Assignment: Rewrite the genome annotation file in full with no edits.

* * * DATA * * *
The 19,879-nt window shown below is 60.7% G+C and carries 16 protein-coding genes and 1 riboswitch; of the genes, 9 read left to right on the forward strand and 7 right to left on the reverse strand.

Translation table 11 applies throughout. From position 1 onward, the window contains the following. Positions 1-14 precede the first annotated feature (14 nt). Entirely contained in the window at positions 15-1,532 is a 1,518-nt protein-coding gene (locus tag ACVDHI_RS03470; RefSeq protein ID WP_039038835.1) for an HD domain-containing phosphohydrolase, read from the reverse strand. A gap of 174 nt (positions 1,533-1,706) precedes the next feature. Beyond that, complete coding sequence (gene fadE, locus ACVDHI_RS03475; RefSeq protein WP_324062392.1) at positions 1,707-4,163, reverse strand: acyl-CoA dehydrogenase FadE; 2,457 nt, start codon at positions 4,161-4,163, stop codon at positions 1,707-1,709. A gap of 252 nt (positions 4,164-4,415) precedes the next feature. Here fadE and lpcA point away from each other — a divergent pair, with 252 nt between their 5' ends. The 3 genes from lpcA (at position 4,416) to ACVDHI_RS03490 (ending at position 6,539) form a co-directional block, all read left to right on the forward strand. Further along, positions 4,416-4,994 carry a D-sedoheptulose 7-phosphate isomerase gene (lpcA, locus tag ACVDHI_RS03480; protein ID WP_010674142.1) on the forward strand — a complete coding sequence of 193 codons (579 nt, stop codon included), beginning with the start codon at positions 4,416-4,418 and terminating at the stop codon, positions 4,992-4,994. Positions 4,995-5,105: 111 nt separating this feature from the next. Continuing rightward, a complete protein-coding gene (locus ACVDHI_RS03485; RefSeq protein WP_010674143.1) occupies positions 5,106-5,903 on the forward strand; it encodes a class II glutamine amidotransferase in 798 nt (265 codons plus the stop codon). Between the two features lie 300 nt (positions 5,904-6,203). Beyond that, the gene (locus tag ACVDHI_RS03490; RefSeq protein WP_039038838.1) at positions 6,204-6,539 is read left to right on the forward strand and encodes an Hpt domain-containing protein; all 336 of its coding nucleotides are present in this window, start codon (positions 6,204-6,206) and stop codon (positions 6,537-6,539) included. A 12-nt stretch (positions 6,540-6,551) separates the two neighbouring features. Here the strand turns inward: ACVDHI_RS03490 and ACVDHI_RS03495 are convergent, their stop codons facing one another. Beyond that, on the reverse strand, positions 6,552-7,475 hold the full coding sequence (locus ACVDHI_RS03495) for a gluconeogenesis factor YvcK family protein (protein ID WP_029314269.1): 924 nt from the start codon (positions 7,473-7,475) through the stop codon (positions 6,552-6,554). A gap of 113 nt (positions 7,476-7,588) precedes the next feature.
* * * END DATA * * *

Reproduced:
The 19,879-nt window shown below is 60.7% G+C and carries 16 protein-coding genes and 1 riboswitch; of the genes, 9 read left to right on the forward strand and 7 right to left on the reverse strand.

Translation table 11 applies throughout. From position 1 onward, the window contains the following. Positions 1-14 precede the first annotated feature (14 nt). Entirely contained in the window at positions 15-1,532 is a 1,518-nt protein-coding gene (locus tag ACVDHI_RS03470; RefSeq protein ID WP_039038835.1) for an HD domain-containing phosphohydrolase, read from the reverse strand. A gap of 174 nt (positions 1,533-1,706) precedes the next feature. Beyond that, complete coding sequence (gene fadE, locus ACVDHI_RS03475; RefSeq protein WP_324062392.1) at positions 1,707-4,163, reverse strand: acyl-CoA dehydrogenase FadE; 2,457 nt, start codon at positions 4,161-4,163, stop codon at positions 1,707-1,709. A gap of 252 nt (positions 4,164-4,415) precedes the next feature. Here fadE and lpcA point away from each other — a divergent pair, with 252 nt between their 5' ends. The 3 genes from lpcA (at position 4,416) to ACVDHI_RS03490 (ending at position 6,539) form a co-directional block, all read left to right on the forward strand. Further along, positions 4,416-4,994 carry a D-sedoheptulose 7-phosphate isomerase gene (lpcA, locus tag ACVDHI_RS03480; protein ID WP_010674142.1) on the forward strand — a complete coding sequence of 193 codons (579 nt, stop codon included), beginning with the start codon at positions 4,416-4,418 and terminating at the stop codon, positions 4,992-4,994. Positions 4,995-5,105: 111 nt separating this feature from the next. Continuing rightward, a complete protein-coding gene (locus ACVDHI_RS03485; RefSeq protein WP_010674143.1) occupies positions 5,106-5,903 on the forward strand; it encodes a class II glutamine amidotransferase in 798 nt (265 codons plus the stop codon). Between the two features lie 300 nt (positions 5,904-6,203). Beyond that, the gene (locus tag ACVDHI_RS03490; RefSeq protein WP_039038838.1) at positions 6,204-6,539 is read left to right on the forward strand and encodes an Hpt domain-containing protein; all 336 of its coding nucleotides are present in this window, start codon (positions 6,204-6,206) and stop codon (positions 6,537-6,539) included. A 12-nt stretch (positions 6,540-6,551) separates the two neighbouring features. Here the strand turns inward: ACVDHI_RS03490 and ACVDHI_RS03495 are convergent, their stop codons facing one another. Beyond that, on the reverse strand, positions 6,552-7,475 hold the full coding sequence (locus ACVDHI_RS03495) for a gluconeogenesis factor YvcK family protein (protein ID WP_029314269.1): 924 nt from the start codon (positions 7,473-7,475) through the stop codon (positions 6,552-6,554). A gap of 113 nt (positions 7,476-7,588) precedes the next feature.